• (Score: 3) by wantkitteh on Friday March 14 2014, @02:54PM

        by wantkitteh (3362) on Friday March 14 2014, @02:54PM (#16412) Homepage Journal

        Keep in mind that the RIAA is effectively an amalgam of the various music distribution labels that are already screwing the crap out of the artists who make their money in the first place. I was merely commenting on their methods, I took it as read that everyone knew it's all about these asshats taking personal possession of someone's money through any means available.

        I wholeheartedly agree with you that fear of reprisals against copyright infringement has become paranoia of epic proportions and is causing irreparable damage to even the simplest forms of human culture. I worry that one day I'll get arrested and imprisoned on the way home for retelling a joke I heard in the office that turns out to have been written by a stand-up comedian under contract with Humour Inc.

      • (Score: 1, Interesting) by Anonymous Coward on Saturday March 15 2014, @09:40AM

        by Anonymous Coward on Saturday March 15 2014, @09:40AM (#16788)

        Fiddlers Crossing in Tehachapi, CA (folkie music venue) is one place I know of which specifies that all acts must perform their own compositions or traditional tunes; nothing that is still under copyright by someone else.

        -- gewg_

  • (Score: 1) by AsteroidMining on Friday March 14 2014, @02:34PM

    by AsteroidMining (3556) on Friday March 14 2014, @02:34PM (#16398)

    In my experience, nothing that anyone associated with RIAA says should be believed in the slightest.

  • (Score: 3) by zim on Friday March 14 2014, @02:43PM

    by zim (1251) on Friday March 14 2014, @02:43PM (#16406)
    I want the media mafia to fuck right off with the whole being a bunch of douchebags.

    I want them to try selling me a product i want at a reasonable price and stop trying to tell me what i can do with stuff i bought.

    We all got wants... And i give as much of a fuck about the RIAAs wants that they do about mine.
    And i bet google feels the same way.
  • (Score: 2, Interesting) by koreanbabykilla on Friday March 14 2014, @02:44PM

    by koreanbabykilla (968) on Friday March 14 2014, @02:44PM (#16407)

    I didnt even know this was a thing anymore. Using a search engine to find shit to pirate has been a horrible way to do it since the early 90s. Maybe its just a big circle and everyone will be using leech accounts on FTP servers again soon.

    • (Score: 0) by Anonymous Coward on Friday March 14 2014, @05:06PM

      by Anonymous Coward on Friday March 14 2014, @05:06PM (#16513)

      leech accounts on FTP servers again soon

      It's 2014, I hope they're at least using SFTP.

    • (Score: 1, Interesting) by Anonymous Coward on Friday March 14 2014, @05:39PM

      by Anonymous Coward on Friday March 14 2014, @05:39PM (#16526)

      So, what would be the preferred way? Torrent search sites are terrible for obscure shows or anyone with special needs (such as subtitles, or a different language, or both); and closed-door forums are by their own nature limited to host a small subset of popular or subject-specific content. Is there another way I'm missing?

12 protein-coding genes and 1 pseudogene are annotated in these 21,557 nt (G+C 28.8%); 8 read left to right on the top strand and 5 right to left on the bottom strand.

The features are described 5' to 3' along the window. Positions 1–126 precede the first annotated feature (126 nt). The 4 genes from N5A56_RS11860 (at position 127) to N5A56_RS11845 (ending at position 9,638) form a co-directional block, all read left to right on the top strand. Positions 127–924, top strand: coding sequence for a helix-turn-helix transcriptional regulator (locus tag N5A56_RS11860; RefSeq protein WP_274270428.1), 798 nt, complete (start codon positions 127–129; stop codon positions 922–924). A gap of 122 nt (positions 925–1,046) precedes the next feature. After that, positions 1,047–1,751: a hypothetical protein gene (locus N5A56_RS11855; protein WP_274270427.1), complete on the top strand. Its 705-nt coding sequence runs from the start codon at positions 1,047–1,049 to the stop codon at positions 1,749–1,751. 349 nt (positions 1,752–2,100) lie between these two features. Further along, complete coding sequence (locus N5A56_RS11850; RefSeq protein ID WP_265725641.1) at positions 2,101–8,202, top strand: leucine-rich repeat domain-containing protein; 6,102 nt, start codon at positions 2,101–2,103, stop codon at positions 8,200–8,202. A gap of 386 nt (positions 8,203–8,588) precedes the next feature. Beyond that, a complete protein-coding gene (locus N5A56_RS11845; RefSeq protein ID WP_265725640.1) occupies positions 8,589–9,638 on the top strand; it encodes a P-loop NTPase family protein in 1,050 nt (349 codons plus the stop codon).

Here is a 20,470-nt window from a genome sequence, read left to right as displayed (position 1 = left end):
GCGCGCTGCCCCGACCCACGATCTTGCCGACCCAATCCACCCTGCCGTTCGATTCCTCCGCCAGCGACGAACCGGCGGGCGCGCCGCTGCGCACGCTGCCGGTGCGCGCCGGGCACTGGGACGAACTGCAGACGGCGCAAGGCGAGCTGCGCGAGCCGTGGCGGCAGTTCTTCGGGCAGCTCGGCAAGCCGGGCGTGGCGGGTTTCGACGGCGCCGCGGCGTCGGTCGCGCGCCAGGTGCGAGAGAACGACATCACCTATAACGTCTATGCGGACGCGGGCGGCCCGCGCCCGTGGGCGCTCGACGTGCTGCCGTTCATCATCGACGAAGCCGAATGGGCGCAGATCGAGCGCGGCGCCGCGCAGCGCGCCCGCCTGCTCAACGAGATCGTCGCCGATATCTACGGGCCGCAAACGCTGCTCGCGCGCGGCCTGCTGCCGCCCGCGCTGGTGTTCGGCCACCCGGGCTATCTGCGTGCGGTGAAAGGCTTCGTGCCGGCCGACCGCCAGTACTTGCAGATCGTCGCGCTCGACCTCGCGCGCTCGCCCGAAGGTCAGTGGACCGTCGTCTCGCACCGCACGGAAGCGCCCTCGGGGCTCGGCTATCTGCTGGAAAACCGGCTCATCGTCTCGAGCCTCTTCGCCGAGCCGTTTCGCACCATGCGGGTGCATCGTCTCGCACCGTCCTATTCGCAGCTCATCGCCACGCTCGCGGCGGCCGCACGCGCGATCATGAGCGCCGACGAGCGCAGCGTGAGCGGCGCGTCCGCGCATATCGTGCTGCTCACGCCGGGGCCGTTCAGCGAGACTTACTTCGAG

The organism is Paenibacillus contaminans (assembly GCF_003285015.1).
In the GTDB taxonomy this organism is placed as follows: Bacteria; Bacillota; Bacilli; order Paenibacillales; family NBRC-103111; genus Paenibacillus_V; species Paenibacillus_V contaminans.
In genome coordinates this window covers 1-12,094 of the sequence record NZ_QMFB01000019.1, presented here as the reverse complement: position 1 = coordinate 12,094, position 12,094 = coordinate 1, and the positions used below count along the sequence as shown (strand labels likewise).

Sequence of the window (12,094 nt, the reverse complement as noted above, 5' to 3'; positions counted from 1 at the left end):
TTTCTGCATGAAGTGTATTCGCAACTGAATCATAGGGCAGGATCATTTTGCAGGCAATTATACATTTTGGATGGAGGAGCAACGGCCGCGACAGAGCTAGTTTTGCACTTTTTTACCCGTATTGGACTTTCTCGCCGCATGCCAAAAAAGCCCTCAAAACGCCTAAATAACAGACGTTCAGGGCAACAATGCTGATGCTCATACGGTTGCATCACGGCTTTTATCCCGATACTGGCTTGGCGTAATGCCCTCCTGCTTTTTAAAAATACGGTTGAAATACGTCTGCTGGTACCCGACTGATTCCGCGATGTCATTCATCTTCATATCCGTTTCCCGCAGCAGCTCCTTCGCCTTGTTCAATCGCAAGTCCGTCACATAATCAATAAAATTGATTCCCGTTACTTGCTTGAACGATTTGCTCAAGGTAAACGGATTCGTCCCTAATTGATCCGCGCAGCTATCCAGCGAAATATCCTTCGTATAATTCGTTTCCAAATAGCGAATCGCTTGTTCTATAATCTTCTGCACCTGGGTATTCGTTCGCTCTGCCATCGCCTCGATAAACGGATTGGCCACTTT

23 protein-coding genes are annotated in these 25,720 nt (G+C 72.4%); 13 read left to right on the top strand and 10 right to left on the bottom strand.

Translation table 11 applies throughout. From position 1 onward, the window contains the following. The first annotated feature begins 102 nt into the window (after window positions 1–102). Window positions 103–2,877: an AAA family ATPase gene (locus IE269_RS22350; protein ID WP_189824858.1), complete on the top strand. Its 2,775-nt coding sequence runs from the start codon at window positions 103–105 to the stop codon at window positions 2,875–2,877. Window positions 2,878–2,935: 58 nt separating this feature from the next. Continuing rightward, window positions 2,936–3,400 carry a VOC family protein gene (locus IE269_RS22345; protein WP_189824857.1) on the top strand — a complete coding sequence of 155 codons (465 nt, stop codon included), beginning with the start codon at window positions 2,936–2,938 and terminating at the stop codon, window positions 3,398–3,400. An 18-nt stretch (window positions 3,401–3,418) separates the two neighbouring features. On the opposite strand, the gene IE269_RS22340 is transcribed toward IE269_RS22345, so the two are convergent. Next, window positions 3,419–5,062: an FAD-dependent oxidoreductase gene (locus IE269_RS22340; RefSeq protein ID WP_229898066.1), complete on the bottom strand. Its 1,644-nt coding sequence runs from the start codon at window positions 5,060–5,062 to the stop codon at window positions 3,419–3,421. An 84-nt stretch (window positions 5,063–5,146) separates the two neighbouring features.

For all the malware-ridden, insert-your-phone-number pages found through a search engine, at least you have the indexing and filtering power of Google's engine, and a well refined search can find the desired payload. Heck, sometimes the RIAA shutdown notice is the best way to find a working URL among an ocean of crappy results.

    • (Score: 1) by Chromodynamics on Friday March 14 2014, @06:00PM

      by Chromodynamics (1789) on Friday March 14 2014, @06:00PM (#16537)

      Average people. These people don't download shows or movies. They look for streaming sites. The low quality is perfectly acceptable to them. I see this stuff being shared on facebook often.

      • (Score: 1) by koreanbabykilla on Friday March 14 2014, @06:34PM

        by koreanbabykilla (968) on Friday March 14 2014, @06:34PM (#16559)

        I swear I thought average people just bought music now. crazy.

    • (Score: 1) by bgm on Saturday March 15 2014, @01:20AM

      by bgm (3615) on Saturday March 15 2014, @01:20AM (#16714) Homepage

      Google caches magnet links, making it a rather decent TPB mirror, with a better search engine than TPB.

  • (Score: 1) by mwvdlee on Friday March 14 2014, @03:06PM

    by mwvdlee (169) on Friday March 14 2014, @03:06PM (#16419)

    I always thought it was the kid with the mallet playing Whack-a-mole.
    Apparently, it's the mole jumping into the mallet over and over again, chasing the mallet through the holes, with the RIAA trying to move the mallet away from the mole unsuccesfully.

    It's like a thief trying to stop theft by telling the victim to stop handing over money whenever the thief points a gun at him.

    • (Score: 2) by wantkitteh on Friday March 14 2014, @03:36PM

      by wantkitteh (3362) on Friday March 14 2014, @03:36PM (#16448) Homepage Journal

      Interesting interpretation, I like it! Slightly more upbeat than my reading; that the RIAA decided a hammer wasn't the right tool for the game and were about to take to orbit for the nuclear strikes to start.